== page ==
After being in the market for five years, Google’s enterprise Gmail is building momentum with commercial organisations with more than 5,000 seats, and it now presents a viable alternative to Microsoft Exchange Online and other cloud email services, according to Gartner.
“The road to its enterprise enlightenment has been long and bumpy, but Gmail should now be considered a mainstream cloud email supplier,” said Matthew Cain, research VP at Gartner. “While Gmail’s enterprise email market share currently hovers around 1%, it has close to half of the market for enterprise cloud email. While cloud email is still in its infancy, at 3% to 4% of the overall enterprise email market, we expect it to be a growth industry, reaching 20% of the market by year-end 2016, and 55% by year-end 2020,” Cain added.
Cain said that, other than Microsoft Exchange, Google Gmail is the only email system that has prospered in the enterprise space over the past several years. Other enterprise email providers — Novell GroupWise and IBM Lotus Notes/Domino — have lost market momentum, Cisco closed its cloud email effort and VMware’s Zimbra is only now refocusing on the enterprise space, Gartner analysts said.
Google’s journey to enterprise enlightenment, however, is not complete. Google focuses on capabilities that will have the broadest market uptake, Gartner said. Large organisations with complex email requirements, such as financial institutions, report that Google is resistant to feature requests that would be applicable to only a small segment of its customers, Gartner reported. Banks, for example, may require surveillance capabilities that Google is unlikely to build into Gmail given the limited appeal.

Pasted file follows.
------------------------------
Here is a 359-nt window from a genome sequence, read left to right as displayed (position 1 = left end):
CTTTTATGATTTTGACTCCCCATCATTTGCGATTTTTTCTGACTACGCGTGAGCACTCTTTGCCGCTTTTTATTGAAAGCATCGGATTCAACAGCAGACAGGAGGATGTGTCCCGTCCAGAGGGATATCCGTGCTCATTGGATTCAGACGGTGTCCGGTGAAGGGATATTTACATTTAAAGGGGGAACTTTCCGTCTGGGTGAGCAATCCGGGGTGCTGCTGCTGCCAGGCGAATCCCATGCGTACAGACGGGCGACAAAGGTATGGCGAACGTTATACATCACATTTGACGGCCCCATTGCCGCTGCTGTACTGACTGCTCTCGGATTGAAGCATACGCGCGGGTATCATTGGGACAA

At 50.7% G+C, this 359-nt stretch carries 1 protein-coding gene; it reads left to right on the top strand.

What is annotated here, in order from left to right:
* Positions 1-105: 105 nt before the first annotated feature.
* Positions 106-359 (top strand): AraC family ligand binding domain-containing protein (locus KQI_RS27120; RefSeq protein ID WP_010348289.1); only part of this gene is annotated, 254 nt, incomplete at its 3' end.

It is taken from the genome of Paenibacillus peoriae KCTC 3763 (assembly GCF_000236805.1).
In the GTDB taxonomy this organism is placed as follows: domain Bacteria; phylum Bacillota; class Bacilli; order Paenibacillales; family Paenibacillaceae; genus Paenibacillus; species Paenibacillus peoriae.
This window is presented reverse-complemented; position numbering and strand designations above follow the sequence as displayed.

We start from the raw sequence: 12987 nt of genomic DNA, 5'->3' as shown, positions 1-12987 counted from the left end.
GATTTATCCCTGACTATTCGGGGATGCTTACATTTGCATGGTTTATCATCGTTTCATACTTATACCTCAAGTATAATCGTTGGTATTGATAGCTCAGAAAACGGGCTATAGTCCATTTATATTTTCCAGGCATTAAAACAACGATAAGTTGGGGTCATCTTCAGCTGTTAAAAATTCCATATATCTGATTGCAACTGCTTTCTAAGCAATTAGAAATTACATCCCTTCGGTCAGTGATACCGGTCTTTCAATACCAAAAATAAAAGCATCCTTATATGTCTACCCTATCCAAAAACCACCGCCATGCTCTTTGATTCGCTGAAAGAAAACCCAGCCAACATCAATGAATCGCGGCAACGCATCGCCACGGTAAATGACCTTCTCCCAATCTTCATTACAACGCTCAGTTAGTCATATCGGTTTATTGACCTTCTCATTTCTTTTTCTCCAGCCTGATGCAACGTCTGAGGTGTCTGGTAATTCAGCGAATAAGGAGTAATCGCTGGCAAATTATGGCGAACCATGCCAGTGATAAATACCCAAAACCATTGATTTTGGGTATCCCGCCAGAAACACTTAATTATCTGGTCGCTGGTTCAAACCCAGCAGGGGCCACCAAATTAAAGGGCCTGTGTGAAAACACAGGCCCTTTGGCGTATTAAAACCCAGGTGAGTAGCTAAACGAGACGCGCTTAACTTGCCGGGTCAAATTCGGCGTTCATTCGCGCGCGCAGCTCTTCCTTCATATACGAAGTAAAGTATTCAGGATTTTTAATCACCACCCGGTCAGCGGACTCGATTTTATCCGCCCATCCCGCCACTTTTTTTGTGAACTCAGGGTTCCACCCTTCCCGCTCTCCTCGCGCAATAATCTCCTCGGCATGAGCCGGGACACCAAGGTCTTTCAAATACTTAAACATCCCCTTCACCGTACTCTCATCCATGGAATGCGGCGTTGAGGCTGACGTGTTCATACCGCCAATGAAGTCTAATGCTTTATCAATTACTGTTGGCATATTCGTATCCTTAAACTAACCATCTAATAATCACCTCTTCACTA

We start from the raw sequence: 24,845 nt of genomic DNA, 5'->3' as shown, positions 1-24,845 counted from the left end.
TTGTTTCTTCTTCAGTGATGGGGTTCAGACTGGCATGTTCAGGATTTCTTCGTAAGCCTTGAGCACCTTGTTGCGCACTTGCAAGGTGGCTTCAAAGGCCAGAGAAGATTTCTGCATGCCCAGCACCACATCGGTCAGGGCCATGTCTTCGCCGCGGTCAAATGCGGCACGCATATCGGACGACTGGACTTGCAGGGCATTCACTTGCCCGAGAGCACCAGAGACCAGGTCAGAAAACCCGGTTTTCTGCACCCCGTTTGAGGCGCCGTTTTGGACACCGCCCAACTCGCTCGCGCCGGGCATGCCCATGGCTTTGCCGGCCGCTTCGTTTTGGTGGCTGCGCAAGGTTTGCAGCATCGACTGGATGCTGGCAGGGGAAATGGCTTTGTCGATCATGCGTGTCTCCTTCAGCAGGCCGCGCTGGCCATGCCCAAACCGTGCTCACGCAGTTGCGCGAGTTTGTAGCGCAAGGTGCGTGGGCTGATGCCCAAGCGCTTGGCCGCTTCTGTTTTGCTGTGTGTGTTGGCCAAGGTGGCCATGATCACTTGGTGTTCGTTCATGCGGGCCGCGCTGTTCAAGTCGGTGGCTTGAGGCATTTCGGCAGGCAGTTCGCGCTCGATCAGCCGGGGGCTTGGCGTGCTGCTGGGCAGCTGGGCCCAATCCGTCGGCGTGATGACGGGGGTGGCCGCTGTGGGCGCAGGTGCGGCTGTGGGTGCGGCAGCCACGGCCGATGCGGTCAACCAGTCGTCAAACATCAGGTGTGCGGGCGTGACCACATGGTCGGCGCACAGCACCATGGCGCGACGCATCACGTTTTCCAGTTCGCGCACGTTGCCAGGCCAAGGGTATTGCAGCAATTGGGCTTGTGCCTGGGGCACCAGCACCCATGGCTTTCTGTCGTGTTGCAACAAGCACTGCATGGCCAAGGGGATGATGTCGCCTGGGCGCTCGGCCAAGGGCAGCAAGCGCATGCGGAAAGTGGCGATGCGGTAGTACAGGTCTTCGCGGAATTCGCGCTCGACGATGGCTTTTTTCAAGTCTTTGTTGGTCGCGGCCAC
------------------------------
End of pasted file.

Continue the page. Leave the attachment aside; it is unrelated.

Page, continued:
While Google is good at taking direction and input on front-end features, it is more resistant to the back-end feature requests that are important to larger enterprises, Gartner said. Large system integrators and enterprises report that Google’s lack of transparency in areas such as continuity, security and compliance can thwart deeper relationships, it was reported.
“Email is not a commodity, and cloud email is still maturing,” Cain said. “We believe that, for most organisations, performing one more on-premises upgrade, which will take an organisation through 2014, is the most prudent approach. A less-risky approach to cloud email is via a hybrid deployment, where some mailboxes live in the cloud and some are located on premises. This hybrid model plays to Microsoft’s strengths given its vast dominance of the on-premises email market,” he said.
“The intense competition between Microsoft and Google will make both vendors stronger and enable them to apply cloud expertise to other enterprise cloud endeavors,” Cain said. “The rivalry will make it difficult for other suppliers to compete directly in the cloud email and collaboration space,” he concluded.